Age is Just a Number... Sometimes

A recent decision from the Alberta Human Rights Commission serves as a good reminder to employers to keep sufficient notes and document reasons to justify the termination of employment of employees, even in not-for-cause situations. For employees, the same decision serves as notice that the mere fact of having immutable characteristics or belonging to a protected group is not sufficient to prove discrimination. Claimants must present something more than assumptions and speculation when arguing that their employer has discriminated against them.

Brown v Caregivers Home Health Care Inc., 2023 AHRC 59, which was released on May 23, 2023, involved the termination of employment of a 61 year old woman, Marion Brown. Ms. Brown complained that her employer, Caregivers Home Health Care Inc., had discriminated against her in the area of employment on the protected ground of age, in contravention of the Alberta Human Rights Act. Although it was without cause, the respondent employer argued that the decision to terminate Ms. Brown’s employment was taken as a result of concerns with her job performance. The respondent employer was able to provide evidence, through the statements of four individual witnesses, which the Commission accepted, that Ms. Brown had been made aware of issues with her job performance and that it was the reason for the termination.

In dismissing Ms. Brown’s complaint and request for review, the Commission relied on a 2019 decision of the Alberta Human Rights Commission, Hogan v. Syncrude Canada Ltd., 2019 AHRC 32, which held:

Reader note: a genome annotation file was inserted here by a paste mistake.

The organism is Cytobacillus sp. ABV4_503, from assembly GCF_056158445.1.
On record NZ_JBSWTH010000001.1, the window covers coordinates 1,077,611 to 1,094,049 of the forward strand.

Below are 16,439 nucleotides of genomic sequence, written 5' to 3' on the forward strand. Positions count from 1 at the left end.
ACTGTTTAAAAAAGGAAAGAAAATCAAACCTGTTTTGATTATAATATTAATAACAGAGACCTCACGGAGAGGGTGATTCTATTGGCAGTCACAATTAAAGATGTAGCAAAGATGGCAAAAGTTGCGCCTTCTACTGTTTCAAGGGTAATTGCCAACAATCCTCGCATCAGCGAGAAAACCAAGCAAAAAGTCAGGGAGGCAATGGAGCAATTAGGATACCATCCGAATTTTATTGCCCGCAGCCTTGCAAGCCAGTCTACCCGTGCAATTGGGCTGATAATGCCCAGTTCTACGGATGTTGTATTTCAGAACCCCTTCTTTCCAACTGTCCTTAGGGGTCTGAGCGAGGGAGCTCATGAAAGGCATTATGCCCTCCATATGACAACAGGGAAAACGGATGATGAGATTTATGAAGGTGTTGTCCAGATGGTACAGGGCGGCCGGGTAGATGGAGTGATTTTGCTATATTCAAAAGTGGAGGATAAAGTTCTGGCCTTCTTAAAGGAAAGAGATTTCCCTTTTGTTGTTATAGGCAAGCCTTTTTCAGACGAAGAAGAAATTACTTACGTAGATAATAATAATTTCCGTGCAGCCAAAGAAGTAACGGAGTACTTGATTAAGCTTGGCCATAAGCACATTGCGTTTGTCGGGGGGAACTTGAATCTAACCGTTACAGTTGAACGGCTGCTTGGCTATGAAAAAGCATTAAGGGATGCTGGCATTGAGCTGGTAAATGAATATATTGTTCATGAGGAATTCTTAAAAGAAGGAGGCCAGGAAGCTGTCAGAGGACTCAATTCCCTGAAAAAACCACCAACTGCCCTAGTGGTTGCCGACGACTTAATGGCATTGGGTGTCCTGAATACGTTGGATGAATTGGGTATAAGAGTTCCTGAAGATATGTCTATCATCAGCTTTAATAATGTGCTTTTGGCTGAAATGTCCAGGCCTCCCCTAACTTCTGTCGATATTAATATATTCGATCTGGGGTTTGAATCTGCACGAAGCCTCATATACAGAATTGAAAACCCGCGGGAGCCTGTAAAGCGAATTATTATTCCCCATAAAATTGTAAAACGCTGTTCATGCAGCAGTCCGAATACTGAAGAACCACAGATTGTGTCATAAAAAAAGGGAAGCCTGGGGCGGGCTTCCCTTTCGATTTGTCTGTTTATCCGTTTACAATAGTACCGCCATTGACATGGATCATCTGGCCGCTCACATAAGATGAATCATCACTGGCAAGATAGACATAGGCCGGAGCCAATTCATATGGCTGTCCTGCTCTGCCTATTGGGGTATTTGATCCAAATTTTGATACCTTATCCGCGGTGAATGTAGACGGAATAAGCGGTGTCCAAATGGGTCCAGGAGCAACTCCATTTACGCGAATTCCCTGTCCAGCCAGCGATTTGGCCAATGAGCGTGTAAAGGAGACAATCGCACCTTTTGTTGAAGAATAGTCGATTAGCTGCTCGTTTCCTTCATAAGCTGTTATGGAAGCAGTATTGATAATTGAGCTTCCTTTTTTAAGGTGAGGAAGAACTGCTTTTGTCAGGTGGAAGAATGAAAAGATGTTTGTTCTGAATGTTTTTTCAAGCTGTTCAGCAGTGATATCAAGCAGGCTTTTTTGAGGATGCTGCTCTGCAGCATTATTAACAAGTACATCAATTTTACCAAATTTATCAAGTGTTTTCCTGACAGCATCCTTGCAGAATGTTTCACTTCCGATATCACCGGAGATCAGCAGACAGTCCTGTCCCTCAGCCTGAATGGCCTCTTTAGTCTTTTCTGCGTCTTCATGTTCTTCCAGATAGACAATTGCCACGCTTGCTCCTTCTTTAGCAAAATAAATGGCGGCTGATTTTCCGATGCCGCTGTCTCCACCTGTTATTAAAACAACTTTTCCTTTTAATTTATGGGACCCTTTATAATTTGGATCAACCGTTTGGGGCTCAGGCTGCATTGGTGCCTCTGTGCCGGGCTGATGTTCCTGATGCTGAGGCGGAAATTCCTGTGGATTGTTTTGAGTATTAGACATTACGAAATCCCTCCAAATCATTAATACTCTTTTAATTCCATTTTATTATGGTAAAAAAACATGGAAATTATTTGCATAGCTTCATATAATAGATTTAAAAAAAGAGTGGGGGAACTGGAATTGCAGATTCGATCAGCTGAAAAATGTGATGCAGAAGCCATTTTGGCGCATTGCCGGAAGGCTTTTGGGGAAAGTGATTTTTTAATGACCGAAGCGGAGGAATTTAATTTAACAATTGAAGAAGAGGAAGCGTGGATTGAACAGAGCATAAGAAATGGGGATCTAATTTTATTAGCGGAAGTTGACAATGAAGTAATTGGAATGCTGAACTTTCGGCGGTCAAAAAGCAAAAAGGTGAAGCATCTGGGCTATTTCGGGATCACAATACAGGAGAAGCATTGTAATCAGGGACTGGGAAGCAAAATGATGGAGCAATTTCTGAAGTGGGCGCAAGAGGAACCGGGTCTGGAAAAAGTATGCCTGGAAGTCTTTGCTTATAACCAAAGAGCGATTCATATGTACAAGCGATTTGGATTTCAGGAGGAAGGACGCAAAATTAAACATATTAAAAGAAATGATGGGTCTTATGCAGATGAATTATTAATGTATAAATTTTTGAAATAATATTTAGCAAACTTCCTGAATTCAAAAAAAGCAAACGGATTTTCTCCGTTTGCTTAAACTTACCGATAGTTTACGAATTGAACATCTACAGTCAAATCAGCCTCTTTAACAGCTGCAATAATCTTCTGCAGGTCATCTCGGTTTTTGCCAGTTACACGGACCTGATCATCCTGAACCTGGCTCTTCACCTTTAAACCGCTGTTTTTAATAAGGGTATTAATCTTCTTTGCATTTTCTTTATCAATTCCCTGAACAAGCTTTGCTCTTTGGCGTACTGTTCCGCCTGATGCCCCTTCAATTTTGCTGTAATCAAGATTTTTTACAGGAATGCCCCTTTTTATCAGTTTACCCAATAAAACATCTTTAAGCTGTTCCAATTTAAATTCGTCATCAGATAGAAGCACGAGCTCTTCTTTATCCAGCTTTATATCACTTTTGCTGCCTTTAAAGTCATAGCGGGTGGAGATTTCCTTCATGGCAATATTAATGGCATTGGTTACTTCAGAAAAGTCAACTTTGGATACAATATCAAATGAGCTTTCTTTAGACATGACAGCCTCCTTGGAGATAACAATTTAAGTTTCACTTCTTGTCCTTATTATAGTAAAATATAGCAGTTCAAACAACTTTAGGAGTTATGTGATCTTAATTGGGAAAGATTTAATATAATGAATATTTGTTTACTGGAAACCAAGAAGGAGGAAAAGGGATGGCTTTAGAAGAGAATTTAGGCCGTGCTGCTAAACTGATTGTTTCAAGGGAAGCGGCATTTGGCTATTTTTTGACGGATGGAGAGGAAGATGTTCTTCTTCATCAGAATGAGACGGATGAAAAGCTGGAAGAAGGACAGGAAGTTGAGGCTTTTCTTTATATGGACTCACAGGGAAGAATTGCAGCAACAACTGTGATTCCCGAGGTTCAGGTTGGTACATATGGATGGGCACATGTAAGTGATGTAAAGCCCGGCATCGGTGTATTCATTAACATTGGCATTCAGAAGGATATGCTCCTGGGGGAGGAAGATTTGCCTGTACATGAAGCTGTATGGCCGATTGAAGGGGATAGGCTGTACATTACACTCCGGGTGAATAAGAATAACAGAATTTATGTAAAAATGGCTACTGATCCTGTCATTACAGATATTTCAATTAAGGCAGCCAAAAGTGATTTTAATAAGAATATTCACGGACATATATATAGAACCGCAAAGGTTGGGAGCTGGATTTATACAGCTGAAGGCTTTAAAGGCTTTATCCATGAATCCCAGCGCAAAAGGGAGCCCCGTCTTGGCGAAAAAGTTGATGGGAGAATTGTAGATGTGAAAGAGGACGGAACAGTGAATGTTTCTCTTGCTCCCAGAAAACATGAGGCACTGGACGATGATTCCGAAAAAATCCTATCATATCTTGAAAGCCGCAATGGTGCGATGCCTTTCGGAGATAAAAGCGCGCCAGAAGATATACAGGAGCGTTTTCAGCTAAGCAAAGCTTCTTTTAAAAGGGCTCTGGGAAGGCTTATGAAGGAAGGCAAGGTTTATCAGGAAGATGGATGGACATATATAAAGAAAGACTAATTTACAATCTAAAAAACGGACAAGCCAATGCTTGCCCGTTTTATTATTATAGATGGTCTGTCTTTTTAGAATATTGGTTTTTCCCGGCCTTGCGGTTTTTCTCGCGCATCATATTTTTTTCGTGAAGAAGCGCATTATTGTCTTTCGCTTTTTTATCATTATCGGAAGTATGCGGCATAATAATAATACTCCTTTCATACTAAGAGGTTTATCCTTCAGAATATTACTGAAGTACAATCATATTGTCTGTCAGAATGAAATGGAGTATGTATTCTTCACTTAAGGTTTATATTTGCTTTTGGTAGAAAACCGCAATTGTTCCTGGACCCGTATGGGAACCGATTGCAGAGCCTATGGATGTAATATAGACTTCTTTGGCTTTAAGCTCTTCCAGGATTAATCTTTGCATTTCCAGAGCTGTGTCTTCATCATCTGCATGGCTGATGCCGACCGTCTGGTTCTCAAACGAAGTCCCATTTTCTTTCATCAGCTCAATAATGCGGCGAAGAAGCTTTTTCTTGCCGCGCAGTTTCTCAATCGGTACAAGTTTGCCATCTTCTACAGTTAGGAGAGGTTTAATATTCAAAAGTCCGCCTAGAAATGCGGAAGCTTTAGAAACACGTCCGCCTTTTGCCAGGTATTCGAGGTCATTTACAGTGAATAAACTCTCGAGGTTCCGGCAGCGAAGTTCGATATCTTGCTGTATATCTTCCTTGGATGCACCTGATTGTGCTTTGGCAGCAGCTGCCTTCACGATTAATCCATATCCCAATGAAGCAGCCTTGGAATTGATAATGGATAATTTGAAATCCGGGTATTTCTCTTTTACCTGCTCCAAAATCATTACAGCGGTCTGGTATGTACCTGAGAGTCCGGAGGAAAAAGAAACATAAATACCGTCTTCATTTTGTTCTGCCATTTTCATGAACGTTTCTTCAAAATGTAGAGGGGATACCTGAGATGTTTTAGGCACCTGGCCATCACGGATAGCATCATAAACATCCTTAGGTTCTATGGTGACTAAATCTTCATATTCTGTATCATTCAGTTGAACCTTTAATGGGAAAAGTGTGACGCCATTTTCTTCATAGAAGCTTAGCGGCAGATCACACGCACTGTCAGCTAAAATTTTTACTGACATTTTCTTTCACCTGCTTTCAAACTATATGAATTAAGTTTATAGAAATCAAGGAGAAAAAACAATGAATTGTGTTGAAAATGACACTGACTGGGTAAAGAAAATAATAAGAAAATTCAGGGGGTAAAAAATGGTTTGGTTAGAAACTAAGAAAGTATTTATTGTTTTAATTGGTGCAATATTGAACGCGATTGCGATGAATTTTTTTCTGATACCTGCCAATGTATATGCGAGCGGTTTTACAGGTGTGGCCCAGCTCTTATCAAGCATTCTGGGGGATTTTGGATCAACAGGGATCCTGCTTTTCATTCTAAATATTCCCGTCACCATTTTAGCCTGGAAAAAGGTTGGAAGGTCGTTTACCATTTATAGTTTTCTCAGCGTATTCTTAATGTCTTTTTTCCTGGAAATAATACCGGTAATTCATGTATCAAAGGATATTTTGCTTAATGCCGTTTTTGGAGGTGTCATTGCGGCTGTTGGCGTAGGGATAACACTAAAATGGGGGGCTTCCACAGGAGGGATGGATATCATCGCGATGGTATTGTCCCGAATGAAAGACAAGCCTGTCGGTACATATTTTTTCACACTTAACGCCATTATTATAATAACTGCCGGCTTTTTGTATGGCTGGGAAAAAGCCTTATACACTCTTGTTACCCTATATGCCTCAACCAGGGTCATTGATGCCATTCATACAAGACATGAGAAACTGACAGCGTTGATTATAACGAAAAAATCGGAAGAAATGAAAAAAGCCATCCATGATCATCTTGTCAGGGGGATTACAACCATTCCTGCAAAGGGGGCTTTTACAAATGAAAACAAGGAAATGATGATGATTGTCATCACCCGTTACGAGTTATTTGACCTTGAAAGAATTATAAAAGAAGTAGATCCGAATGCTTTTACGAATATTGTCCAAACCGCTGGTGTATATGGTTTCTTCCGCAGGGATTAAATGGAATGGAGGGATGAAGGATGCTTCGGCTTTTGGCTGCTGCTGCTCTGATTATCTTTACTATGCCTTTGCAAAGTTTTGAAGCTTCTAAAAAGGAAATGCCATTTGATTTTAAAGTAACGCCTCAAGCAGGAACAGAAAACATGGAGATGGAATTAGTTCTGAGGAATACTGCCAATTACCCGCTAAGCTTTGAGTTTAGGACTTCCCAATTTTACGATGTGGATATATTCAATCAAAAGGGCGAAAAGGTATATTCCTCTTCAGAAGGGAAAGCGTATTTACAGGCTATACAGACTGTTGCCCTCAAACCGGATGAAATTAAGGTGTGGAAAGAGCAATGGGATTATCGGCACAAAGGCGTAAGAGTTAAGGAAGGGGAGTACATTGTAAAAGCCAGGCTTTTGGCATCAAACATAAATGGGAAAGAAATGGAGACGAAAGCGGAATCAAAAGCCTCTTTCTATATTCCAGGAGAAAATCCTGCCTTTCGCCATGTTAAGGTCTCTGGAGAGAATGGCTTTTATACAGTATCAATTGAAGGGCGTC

…in advancing a claim of discrimination, in which the complainant seeks to have a decision maker draw an inference, the complainant must do more than establish that he has a disability, that certain adverse actions were taken, and he believes that his disability was a factor in those actions. There must be some facts alleged, which the complainant proposes to prove through the calling of evidence, which can reasonably be taken to show a link between the adverse treatment and a ground of disability. This is not a high standard, but it requires more than an assertion or even a sincere belief.

Similarly, in 2020, the BC Human Rights Tribunal in Li v. Options Community Services and others, 2020 BCHRT 104, dismissed the complaint of an employee who claimed discrimination on the basis of age because her employer first reduced her hours and then terminated her employment altogether. Although Ms. Li was one of the older members of her department, the respondent employer was able to provide evidence that its decision was based on legitimate business reasons, a reduction in funding, something it had communicated to Ms. Li.

In a 2012 decision of the BC Human Rights Tribunal, Gandy v. Kelowna U Weight Loss, 2012 BCHRT 441, the respondent employer was able to defend a claim of age discrimination by presenting evidence of poor job performance in the form of sales data before and after the termination of the claimant’s employment.